Well Read: The 5 Books You Won't Be Able To Put Down This October

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Reading is undeniably a key wellness practice—and one that many of us have ignored for far too long. It’s proven to build empathy, reduce stress, and even lessen sugar cravings (yes, really!). With that in mind, we’re excited to share Well Read, a column that curates the absolute best fiction and narrative nonfiction picks of the month. Here’s what you should read this October. (Want more book inspo? Here are the picks for JuneJuly, August, and September.)

Unsheltered by Barbara Kingsolver

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Barbara Kingsolver's books often take on political or social issues, and this one is no exception. Tackling the economy, health care, the environment, bigotry, and politics, this is a sweeping novel that tells the story of a single house in two time periods: 2016 and the 1860s (the 1860s version actually utilizes real historical figures, to great success). As always, Kingsolver's success comes from cushioning her big ideas in grounded, true-to-life characters—these are people that you know, whether you love them or hate them. While the book can veer into feeling like a lecture at times—Kingsolver is nothing if not passionate—it's a great mix of the escapism inherent in literature and reckoning with the very real issues of our time. Unsheltered by Barbara Kingsolver (October 16)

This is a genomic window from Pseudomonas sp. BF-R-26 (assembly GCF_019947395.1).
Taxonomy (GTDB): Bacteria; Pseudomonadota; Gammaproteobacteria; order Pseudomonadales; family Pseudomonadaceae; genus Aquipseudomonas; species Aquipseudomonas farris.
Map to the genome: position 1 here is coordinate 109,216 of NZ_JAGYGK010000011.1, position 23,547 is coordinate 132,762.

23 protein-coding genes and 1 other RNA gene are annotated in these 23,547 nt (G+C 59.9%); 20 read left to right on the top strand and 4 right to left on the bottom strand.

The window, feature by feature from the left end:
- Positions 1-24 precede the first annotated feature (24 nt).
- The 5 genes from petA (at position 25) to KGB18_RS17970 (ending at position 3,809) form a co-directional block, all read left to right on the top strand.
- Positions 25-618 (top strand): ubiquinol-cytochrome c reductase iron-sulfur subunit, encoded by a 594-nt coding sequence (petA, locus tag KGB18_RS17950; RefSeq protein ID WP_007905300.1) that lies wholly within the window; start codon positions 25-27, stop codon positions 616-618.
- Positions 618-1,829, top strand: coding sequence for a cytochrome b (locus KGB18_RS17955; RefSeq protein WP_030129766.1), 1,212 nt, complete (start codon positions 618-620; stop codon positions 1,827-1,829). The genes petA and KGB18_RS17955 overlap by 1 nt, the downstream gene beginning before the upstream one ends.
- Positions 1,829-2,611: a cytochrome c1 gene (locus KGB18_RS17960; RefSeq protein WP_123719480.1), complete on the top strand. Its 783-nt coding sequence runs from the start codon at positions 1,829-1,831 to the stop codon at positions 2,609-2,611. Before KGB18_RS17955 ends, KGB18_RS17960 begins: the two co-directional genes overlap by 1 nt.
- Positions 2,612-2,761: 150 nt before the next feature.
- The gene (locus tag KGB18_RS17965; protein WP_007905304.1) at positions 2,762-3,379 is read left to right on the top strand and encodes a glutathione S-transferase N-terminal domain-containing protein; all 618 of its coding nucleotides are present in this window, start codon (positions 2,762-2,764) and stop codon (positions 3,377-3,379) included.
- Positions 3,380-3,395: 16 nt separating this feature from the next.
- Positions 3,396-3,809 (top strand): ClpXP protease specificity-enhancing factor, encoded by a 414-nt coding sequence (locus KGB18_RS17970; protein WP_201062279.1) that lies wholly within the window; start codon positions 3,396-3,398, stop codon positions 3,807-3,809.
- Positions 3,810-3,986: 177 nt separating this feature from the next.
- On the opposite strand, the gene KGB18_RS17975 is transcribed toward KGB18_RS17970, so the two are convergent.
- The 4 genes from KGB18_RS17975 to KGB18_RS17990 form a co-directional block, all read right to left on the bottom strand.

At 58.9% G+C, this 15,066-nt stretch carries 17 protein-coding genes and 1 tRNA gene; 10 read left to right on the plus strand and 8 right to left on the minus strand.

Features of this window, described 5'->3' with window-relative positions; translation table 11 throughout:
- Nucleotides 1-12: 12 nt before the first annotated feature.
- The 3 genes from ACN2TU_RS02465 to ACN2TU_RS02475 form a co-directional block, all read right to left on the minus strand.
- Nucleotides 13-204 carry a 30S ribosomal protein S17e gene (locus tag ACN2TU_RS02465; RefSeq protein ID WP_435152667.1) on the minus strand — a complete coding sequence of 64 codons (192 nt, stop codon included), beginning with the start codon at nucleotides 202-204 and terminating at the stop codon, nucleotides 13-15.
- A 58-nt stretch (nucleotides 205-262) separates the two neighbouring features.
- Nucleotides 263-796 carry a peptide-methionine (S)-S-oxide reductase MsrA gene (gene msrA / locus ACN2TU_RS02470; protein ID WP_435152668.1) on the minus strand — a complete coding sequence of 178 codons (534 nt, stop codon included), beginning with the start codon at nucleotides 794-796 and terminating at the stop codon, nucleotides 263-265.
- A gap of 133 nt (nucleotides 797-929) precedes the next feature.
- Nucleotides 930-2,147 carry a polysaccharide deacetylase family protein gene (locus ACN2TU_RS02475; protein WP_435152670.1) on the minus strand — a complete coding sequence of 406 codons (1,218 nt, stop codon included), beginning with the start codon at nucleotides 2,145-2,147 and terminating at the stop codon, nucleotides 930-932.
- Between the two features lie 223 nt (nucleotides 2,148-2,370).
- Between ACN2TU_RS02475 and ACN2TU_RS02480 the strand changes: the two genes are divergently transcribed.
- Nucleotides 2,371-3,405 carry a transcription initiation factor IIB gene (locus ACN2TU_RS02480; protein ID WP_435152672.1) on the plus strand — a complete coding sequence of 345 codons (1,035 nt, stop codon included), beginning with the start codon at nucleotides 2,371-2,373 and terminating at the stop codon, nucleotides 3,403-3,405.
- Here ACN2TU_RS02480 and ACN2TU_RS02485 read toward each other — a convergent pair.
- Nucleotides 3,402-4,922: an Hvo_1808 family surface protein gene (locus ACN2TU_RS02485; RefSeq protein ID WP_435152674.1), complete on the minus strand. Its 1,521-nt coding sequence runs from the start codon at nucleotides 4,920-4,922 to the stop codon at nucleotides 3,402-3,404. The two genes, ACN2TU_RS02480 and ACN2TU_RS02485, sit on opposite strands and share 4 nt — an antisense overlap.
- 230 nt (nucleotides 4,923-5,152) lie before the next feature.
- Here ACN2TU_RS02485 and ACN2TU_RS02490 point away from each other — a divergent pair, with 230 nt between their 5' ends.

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A Spark of Light by Jodi Picoult

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A man walks into an abortion clinic and begins shooting—and when a cop comes to negotiate the release of hostages, he realizes his daughter and sister are inside. Picoult's writing has come to showcase a signature combination of the incredibly relevant—this book tackles the intersection of the politics of abortion and the politics of racism, while forcing readers to witness the grim aftermath of a mass shooting—and incredibly resonant, with scenes that wrench gasping sobs from your body. This book is also told in reverse (Benjamin Button style), which allows Picoult to carefully, beautifully unfold even more surprises along the way. A Spark of Light by Jodi Picoult (October 2)

A Well-Behaved Woman: A Novel Of The Vanderbilts by Therese Anne Fowler

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Alva Vanderbilt is largely remembered by history for her grand mansions and an unfortunate forced marriage (later annulled) of her daughter to a British duke—that is, if she's remembered at all. Fowler's book repaints Alva as a feminist icon and early but key supporter of the women's suffrage movement, and in doing so, showcases both how far women have come—and how far women still have yet to go. The writing is fast, incredibly fun, and dripping in grandeur, with all of the lavish parties and service to the notions of class one would expect from the gilded age. A Well-Behaved Woman: A Novel Of The Vanderbilts by Therese Anne Fowler (October 16)

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Almost Everything: Notes On Hope by Anne Lamott